Photo courtesy of Fox River Valley Pony Club H.T.

Visit FRVPCHorseTrials.org to find out how you can help support the horse trials and ensure its sustainability for years to come.

[Fox River Valley Horse Trials Brings FEI Eventing Back to Area IV]

Weekend Winners: Kent School, Essex, Surefire, Stable View, FRVPC, Shepherd Ranch, Midsouth, Abbe Ranch

The U.S. Pony Clubs, Inc., has expanded its horizons over the years in the spirit of inclusiveness, but the discipline of eventing will always be at the heart of this great organization. Just as Pony Club strives to help create well-rounded horsemen and horsewomen, eventing is the ultimate test of well-rounded training.

Summer is high season for rallies, and this weekend saw Pony Club action from coast to coast: Santa Ynez Valley Pony Club’s Shepherd Ranch H.T. in California, Fox River Valley Pony Club H.T. in Illinois, and Midsouth Pony Club H.T. in Kentucky. The importance of these events can’t be understated; from event management and hosting to horse management and competing as a team, these formative experiences are the building blocks for a lifetime of positive and passionate involvement in our sport. Learn more about USPC here, and get involved in your local Pony Club as a participant, volunteer, coach or parent — the rewards will just keep coming.

Lots of low-low finishing scores out there this weekend! The lowest of them all belonged to Kalie Beckers and Madoc Mari, who scored a jaw-dropping 15.3 to win Open Beginner Novice at Midsouth. Honorable mentions to Ludger Thole and Rudy, who scored a 15.8 in Open Beginner Novice at Shepherd Ranch; Allison Springer and Fanta, who scored a 16.9 in Open Training at Surefire; and Martin Douzant and Johnny Walker, who scored a 17.8 in Open Beginner Novice also at Surefire.

And now, the rest of your weekend winners!

Fox River Valley Pony Club H.T. [Final Scores]
CCI 2 Star Long: Hannah Hubsch & Bethel Park (31.8)
CCI 2 Star Short: Ashley Hays & Call it Courage (33.5)
Open Preliminary: Elly Bates & Bold Move (35.1)
Preliminary Rider: Olivia Coolidge & Bold Impression (31.5)
Jr. Training Rider: Louisa Ward & Wonder Girl (32.6)
Open Training: Elle Choate & Paddrick (29.8)
Sr. Training Rider-A: Chantil Ruud & L’Alezane (24.8)
Sr. Training Rider-B: Kailey DeMeyer & Ninjutsu (37.6)
Jr. Novice Rider-A: Kaylianna McMorris & Clifton Peekachu (27.3)
Jr. Novice Rider-B: Jessica Pollesch & Lambeau Gold (35.7)
Jr. Novice Rider-C: Maia Ramberg & CMF Cougar Roo (22.9)
Novice Horse: Kristen Rozycki & Vandalia (25.0)
Open Novice: Caitlyn Ruud & Colono de la Galerna (20.5)
Sr. Novice Rider-A: Katie Clapp & Lulu (31.0)
Sr. Novice Rider-B: Casey Vanecek & Over and Out (25.5)
Jr. Beginner Novice Rider-A: Lily Hamilton & Maverick (39.8)
Jr. Beginner Novice Rider-B: Brooke Krueger & Lila (36.5)
Open Beginner Novice: Emily Grant & It’s Otto (28.6)
Sr. Beginner Novice Rider-A: Katie Sisk & Miss Eminence (20.0)
Sr. Beginner Novice Rider-B: Amy Fowler & Ginnetts Manricko (24.0)
Starter: Kim Kind-Bauer & Chasin’ Mason (29.0)

Shepherd Ranch SYVPC H.T. [Final Scores]
Open Preliminary: Maddy Mazzola & So Cool (31.2)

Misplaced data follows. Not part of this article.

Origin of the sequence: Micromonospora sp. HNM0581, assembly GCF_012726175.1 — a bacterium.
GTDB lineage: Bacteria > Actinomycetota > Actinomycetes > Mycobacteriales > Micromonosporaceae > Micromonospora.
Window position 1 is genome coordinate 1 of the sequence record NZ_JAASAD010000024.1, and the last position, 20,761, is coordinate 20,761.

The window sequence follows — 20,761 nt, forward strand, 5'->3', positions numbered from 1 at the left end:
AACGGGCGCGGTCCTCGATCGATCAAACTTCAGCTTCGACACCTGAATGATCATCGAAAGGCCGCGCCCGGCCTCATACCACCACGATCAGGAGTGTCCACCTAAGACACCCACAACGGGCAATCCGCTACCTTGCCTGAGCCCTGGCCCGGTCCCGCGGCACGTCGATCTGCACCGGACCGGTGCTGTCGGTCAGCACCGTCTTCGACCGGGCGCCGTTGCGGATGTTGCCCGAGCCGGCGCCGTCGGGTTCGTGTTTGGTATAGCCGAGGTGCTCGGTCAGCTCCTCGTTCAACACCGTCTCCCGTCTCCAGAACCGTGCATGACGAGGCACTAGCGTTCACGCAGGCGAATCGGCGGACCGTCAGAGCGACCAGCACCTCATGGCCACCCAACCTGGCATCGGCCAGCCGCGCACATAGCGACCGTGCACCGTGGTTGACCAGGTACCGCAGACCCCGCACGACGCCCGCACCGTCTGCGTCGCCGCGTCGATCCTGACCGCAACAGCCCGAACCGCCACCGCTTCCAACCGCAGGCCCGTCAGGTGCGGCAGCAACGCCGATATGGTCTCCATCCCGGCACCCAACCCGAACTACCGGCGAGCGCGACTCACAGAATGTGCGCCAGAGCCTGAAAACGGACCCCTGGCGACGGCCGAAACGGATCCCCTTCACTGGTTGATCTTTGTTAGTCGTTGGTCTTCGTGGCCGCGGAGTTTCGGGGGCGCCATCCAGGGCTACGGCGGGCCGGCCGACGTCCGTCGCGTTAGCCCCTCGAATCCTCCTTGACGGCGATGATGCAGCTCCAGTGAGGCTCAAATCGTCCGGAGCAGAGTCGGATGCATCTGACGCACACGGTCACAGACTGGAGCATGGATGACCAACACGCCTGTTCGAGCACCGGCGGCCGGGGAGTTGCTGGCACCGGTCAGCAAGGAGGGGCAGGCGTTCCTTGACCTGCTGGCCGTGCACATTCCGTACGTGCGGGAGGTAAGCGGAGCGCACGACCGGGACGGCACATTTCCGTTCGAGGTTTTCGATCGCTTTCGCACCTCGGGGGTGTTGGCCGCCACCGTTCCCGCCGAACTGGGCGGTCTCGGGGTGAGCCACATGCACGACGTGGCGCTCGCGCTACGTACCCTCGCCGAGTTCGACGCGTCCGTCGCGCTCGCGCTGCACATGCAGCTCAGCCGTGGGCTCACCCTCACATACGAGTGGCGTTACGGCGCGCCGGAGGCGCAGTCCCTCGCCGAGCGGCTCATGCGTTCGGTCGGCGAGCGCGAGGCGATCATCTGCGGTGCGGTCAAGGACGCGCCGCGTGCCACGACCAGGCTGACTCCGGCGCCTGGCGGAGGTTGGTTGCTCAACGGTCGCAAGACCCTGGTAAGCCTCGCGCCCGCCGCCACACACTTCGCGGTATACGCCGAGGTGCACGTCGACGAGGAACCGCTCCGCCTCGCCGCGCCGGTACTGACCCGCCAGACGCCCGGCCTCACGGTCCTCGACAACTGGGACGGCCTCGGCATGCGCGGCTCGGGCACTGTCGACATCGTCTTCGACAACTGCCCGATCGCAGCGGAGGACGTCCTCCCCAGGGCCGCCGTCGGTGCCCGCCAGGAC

Jr Training Rider: Savannah Carter & Ballustree Dun Believable (34.6)
Open Training: Lauren Billys & Twilight 54 (23.8)
Sr Training Rider: Jessica DiCostanzo & Cocoa Z (25.4)
Jr Novice Rider: Christianna Altamura & Monkey Business (27.9)
Open Novice Final Scores Erin Kellerhouse & Reverie GWF (26.7)
Sr Novice Rider: Bronte Smith & Charlotte (21.7)
Jr Beginner Novice Rider A: Sarah Bonfield & Indigo (33.0)
Jr Beginner Novice Rider B Final Scores Sarah Bonfield Apollo (29.0)
Open Beginner Novice: Ludger Thole & Rudy (15.8)
Sr Beginner Novice Rider: Anita Parra & Sterling (30.5)
Open Introductory A: Joan Hankin & On Cloud Nine (33.3)
Open Introductory B: Ryann Bodman & Mohican (30.6)

Midsouth Pony Club H.T. [Final Scores]
Open Intermediate/Preliminary: Megan Edwards & Loughnatousa Reiner (36.2)
Open Preliminary, Div. 1: Madeline O’Brien & Casarino (30.7)
Open Preliminary, Div. 2: Maria Moraniec & Lady Business (28.1)
Open Training: Lindsey Howland & Copenhaegen (34.2)
Training Horse: Jennifer Coleman & SS Willow (22.9)
Training Rider, Div. 1: Jocelyn Howland & Niner’s Blaze (34.8)
Training Rider, Div. 2: Kiersten Miller & Mama Mia (29.2)
Training Rider, Div. 3: Emma Hilt & The Blues Man (31.4)
Novice Horse: Megan Edwards & Kip To the Beat (25.0)
Novice Rider, Div. 1: Sarah Beth Slaughter & In The Spotlight (25.2)
Novice Rider, Div. 2: Claire Gamlin & Alohomora (26.4)
Novice Rider, Div. 3: Corey Evans & Prairie Rose (27.4)
Novice Rider, Div. 4: Adalee Ladwig & Diego (32.4)
Open Novice, Div. 1: Erin Pullen & Koko Chanel (22.6)
Open Novice, Div. 2: Alexandra Baugh & Dogano De L’oiseliere (28.1)
Beginner Novice Rider, Div. 1: Keely Bechtol & Orion (27.0)
Beginner Novice Rider, Div. 2: Harper Holland & Ima Rain Storm (22.0)
Beginner Novice Rider, Div. 3: Marin Swyers & Bibbidy Bobbidy Boo (32.0)
Beginner Novice, Horse: Corinna Garcia & P.H. Lev Livet (30.8)
Open Beginner Novice: Kalie Beckers & Madoc Mari (15.3)
Open Starter, Div. 1: Mimi Kelly & Apache Lynx (40.3)
Open Starter, Div. 2: Emma Butler & Lillith (31.5)

Kent School Spring H.T. [Final Scores]
Modified: Elisabeth Libby & Irish Silk (31.1)
Training: Darrah Alexander & Shirsheen Du Carel (31.4)
Novice-A: Jessica Katz & Fernhill Sylvus (32.9)
Novice-B: Willa Brown & Carugo (25.5)
Novice – Jr/YR: Teagan Lapuk & My Blue Heaven (26.4)
Beginner Novice-A: Emily Staley & Carnivale King (32.8)
Beginner Novice-B: Jaime Kalisz & Major Tom (26.7)
Beginner Novice-C: Kimberly Coleman & Beyond Repute (36.7)